After a couple of summers of working the fields, Dad finally sent us to the Stayton cannery. Now, standing in front of speeding conveyor belts, I found myself picking out sticks and dirt clods and dead rodents as green beans and zucchini and radishes rolled by.
Sitting in the break room, far removed from my parents, I learned a whole host of new and vibrant expressions: “Quitting time is Miller Time,” and “Stick it to the man,” just exactly what “4:20” was and how to “Take this job and shove it.”
I was better off for it, hanging around hard working men and women with elementary school educations and how they resented me and hated me for being on the college track.
I became a punching bag for this one supervisor, Landry. Oh, he saw me coming a mile away with my rolled up jeans and Chuck Taylors hiding a copy of Yeats in my work locker. Landry with his big beer belly and stretched out T-shirt: Moustache Rides, Two for a Dollar.
Oh yes, Landry had this huge walrus moustache he used to straighten with a comb, stuffing his flat head into a yellow “manager” hard hat and belly into a white jump suit, barking orders and leaning into his tool belt laughing as I scrambled like a madman at the conveyor belts beneath him. He had a bug up his butt for me ever since he caught me walking through the main office.
“Hey, kid! You ain’t allowed in here.”
I explained that I’d locked my keys in my car and I was going into my Dad’s office to get a wire hanger. I’d seen him open a car door this way before.
Landry grunted in disbelief and I stared back at him from the top of the stairs with this, “Yeah, douche bag, my Dad is your boss,” sort of sneer.
After that he made my life hell, tortured me like some prize: “Rich kid,” “College boy,” “Bring your silver spoon today, huh?”
I took the ribbing for a while, determined to pick my spot of revenge well. Landry used to call me, “Little Lord Fonzie.” I guess he confused the Happy Days character with the painting of the blue boy in curls by Reginold Birch who goes from poverty to princedom. Either way, I finally let him have it.
“It’s Fauntleroy, you idiot. Fauntleroy, you got it?”
We were alone in the break room staring eye to eye with one another.
“You making fun of me college kid, is that it?”
Landry towered over me, sticking his beer belly in my chin.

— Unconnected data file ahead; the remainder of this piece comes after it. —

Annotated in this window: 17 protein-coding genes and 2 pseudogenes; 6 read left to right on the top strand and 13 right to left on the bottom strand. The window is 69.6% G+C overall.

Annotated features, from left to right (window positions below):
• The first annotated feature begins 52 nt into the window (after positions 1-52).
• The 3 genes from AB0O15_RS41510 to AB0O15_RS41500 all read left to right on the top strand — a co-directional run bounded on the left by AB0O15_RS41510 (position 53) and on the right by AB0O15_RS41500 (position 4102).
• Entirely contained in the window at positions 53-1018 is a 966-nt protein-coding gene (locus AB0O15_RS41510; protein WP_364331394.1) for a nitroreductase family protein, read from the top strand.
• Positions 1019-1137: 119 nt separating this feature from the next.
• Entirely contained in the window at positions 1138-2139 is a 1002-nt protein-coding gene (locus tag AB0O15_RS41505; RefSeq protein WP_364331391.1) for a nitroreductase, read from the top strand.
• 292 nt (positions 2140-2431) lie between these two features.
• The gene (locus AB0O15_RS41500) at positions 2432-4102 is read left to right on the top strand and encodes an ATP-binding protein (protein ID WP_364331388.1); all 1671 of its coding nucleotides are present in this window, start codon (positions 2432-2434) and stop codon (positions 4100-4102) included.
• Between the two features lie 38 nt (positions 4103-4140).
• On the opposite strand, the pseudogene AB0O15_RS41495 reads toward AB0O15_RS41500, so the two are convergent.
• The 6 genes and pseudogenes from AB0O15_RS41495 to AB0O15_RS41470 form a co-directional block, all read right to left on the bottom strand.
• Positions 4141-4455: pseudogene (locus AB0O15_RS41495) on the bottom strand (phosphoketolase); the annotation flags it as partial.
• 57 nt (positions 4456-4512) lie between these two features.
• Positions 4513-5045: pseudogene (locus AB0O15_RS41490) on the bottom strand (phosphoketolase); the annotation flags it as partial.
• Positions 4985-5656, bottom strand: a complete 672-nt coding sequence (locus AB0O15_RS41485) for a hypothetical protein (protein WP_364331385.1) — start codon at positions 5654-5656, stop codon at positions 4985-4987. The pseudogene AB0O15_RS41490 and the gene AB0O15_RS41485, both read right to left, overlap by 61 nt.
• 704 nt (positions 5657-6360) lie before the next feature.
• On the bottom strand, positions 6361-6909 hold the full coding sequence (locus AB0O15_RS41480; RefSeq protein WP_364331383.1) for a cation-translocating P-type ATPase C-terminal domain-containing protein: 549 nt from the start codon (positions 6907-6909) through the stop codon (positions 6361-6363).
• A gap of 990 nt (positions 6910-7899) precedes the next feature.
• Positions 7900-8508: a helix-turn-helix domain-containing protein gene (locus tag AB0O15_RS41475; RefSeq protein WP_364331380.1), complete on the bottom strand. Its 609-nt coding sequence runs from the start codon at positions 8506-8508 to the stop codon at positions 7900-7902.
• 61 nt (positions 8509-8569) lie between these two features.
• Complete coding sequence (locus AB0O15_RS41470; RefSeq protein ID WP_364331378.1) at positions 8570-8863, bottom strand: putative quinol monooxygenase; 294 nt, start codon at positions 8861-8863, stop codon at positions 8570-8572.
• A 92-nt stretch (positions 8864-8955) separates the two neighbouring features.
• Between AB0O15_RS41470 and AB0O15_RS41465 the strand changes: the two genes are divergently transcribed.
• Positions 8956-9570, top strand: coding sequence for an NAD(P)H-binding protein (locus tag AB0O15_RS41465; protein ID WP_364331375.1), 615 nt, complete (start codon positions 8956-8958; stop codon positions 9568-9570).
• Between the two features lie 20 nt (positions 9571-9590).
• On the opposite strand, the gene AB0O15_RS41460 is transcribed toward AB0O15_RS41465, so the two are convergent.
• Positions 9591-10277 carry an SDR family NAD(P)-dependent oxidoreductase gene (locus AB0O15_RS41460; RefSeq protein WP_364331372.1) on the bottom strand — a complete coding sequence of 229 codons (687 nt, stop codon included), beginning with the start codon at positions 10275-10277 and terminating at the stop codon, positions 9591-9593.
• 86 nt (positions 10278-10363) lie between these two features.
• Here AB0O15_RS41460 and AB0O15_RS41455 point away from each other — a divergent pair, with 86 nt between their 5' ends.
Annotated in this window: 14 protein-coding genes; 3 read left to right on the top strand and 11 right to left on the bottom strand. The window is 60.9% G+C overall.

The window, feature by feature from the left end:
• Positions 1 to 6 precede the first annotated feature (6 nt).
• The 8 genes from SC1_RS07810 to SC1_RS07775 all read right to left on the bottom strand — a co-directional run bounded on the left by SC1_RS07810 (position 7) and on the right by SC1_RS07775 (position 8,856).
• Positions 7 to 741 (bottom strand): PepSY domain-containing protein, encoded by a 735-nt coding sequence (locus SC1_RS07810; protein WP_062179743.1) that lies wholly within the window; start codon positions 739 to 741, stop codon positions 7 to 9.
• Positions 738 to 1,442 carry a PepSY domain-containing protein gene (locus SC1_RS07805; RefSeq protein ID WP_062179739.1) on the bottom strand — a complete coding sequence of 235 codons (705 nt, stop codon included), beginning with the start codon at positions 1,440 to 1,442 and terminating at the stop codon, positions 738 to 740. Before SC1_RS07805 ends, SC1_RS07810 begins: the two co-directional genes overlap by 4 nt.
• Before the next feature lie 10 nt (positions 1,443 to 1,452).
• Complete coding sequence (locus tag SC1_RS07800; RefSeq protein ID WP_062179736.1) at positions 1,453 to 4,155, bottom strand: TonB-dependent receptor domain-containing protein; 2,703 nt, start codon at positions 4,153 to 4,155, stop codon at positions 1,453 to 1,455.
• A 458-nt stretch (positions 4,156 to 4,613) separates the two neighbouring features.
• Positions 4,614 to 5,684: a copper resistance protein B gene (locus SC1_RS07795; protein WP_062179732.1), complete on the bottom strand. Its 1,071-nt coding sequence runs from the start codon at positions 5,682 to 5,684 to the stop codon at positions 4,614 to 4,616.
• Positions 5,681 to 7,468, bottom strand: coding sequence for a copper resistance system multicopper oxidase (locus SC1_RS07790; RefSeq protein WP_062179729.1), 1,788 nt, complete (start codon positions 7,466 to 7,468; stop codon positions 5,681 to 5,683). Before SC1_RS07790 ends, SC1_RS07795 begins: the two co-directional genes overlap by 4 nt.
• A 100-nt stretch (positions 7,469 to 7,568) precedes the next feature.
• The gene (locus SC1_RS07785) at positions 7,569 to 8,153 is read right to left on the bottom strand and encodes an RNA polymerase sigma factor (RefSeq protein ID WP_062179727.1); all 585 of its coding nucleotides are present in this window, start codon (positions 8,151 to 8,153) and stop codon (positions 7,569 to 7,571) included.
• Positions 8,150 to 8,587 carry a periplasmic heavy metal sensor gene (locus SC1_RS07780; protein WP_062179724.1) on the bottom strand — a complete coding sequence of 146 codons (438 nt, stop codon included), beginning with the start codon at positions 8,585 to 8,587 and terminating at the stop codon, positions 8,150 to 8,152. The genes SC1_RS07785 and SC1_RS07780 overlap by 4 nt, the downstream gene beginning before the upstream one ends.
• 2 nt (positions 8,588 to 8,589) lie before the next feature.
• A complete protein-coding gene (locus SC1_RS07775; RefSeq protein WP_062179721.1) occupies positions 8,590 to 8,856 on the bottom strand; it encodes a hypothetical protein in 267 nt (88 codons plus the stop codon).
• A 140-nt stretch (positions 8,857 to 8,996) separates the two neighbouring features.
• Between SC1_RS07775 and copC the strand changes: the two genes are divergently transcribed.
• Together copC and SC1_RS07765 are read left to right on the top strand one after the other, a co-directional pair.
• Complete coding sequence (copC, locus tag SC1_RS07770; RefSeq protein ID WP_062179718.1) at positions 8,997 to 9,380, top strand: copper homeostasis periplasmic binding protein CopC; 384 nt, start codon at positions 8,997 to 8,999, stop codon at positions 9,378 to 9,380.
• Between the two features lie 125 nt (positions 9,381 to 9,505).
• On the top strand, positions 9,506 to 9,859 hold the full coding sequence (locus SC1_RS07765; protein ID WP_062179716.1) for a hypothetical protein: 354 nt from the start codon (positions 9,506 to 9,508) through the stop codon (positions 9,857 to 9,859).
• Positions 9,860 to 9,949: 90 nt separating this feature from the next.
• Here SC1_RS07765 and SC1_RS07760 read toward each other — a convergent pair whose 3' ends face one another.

“You think your dad’s going to save you, huh?”
I stood up. “Do you know what the difference is between you and me?”
“What, college boy? What, Little Lord Fonzie?”
What I said to Landry made him sit down, close his mouth, and never speak to me again.
Yes, I would say I learned a lot by working manual labor. I learned that the food throw out from one patrons’ plate could feed an illegal immigrant dishwasher’s whole family for a night. I learned that the man driving the truck with his name on it got that way on the hard working backs of his drinking buddies who were too busy laughing and not thinking. I learned that the guy cutting checks had to say “No” a thousand times to lazy family members to sit in that chair before a ledger. And I learned to never, ever be rude to people serving me, because in any moment, you can be either servant or master.
But that’s just me.
So you go ahead Mr. Italian waiter. Go preen and scowl and let your hair glisten in the sun. Hold the bottle out before me and let me read the label. Pop the top and let me smell the cork. Let me tell you again how the wine glass must be held by the stem and not the bowl, or body temperature will disrupt the cabernet’s bouquet. Because I know what your kitchen looks like, how your sinks smell, how grime collects at the bottom of grills and must be scrapped off with chemicals that wear away the skin off your hands.
I know all these things because I’ve passed through this fire and will never return.
That’s what I told Landry. How he may hate me and my life, but only because he can’t understand it. Yet as for me, I hate him and everything he stands for a thousand times more, and that’s why I will win.
I thought of you today Landry. I hope you made it, but if you didn’t. The wine I drink tonight is for you.